Here are some things I learned while being an official blogger to the Grace Hopper Conference.
- 1. Charge your lap top (if you bring one) any chance you get. There’s nothing more irritating than having to sit in the back of a good panel because you need to be plugged in.
2. Ask presenters for their slides. I have had trouble finding the slides of the presentations (“It’s not Magic: I can prove it” and others) I really enjoyed and wished I gotten her to email them to me so I could either post them (if a given presenter was ok with it) or just write a more factual post.
3. Introduce yourself to your panel. This isn’t a hard and fast rule, but I found a lot of presenters didn’t expect to be assigned a blogger and I wish I’d had some business card or something to hand them so they could look up my post–more readers = good.
- 1. Stress about getting perfect posts. So much will happen so fast that it may be hard to do perfect justice to every panel you cover. Post during your time slot, and come back to it later if you have time. I know I will be revisiting More Active Girls In Computing (MAGIC) and the Making the Future Web Accessible to People with Disabilities panels in future posts–because they were so cool I found I had trouble posting about them.2. Over schedule yourself. I marked out my entire day in my Conference booklet in the morning if I could and then chose to skip some unassigned panels to make sure I had enough time to breathe, eat and post. Being stressed and sleep deprived is no way to experience such a wonderful conference.3. Be overly structured. If you’re fascinated by a panelist, stay afterwards to answer questions. I did this in a lot of my panels and learned a lot. The panelist may be able to answer questions which are not easily stated in 10 words or less in front of a microphone.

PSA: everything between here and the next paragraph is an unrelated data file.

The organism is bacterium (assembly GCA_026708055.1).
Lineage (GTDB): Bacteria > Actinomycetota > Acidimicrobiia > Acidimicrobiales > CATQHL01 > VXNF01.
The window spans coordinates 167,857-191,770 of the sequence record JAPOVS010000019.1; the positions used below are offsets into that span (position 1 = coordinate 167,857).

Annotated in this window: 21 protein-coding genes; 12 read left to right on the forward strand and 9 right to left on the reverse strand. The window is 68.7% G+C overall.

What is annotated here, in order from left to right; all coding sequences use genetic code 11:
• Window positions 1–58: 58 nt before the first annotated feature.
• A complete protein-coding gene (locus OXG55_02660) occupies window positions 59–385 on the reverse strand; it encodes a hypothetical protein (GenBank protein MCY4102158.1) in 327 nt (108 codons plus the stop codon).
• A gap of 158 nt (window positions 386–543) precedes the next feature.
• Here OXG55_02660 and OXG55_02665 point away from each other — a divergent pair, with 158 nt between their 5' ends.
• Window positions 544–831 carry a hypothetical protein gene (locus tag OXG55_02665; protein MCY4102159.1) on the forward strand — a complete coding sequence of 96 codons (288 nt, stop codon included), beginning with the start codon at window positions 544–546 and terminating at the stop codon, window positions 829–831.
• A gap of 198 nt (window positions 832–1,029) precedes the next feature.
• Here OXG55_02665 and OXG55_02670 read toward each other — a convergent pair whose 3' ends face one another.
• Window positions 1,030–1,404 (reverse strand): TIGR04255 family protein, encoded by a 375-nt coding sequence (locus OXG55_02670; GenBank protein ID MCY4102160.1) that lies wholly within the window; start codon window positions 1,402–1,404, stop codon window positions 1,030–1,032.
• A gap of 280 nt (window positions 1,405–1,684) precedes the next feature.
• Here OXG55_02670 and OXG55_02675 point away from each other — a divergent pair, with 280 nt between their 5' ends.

And the most important thing of all…have fun! Sit and watch other women be smart, intense, geeky, normal and exited. Come next year!
Leaders of the future will have to be visionary and be able to bring people in – real communicators. These are things that women bring to leadership and executive positions, and it’s going to be incredibly valuable and incredibly in demand.” Anita Borg
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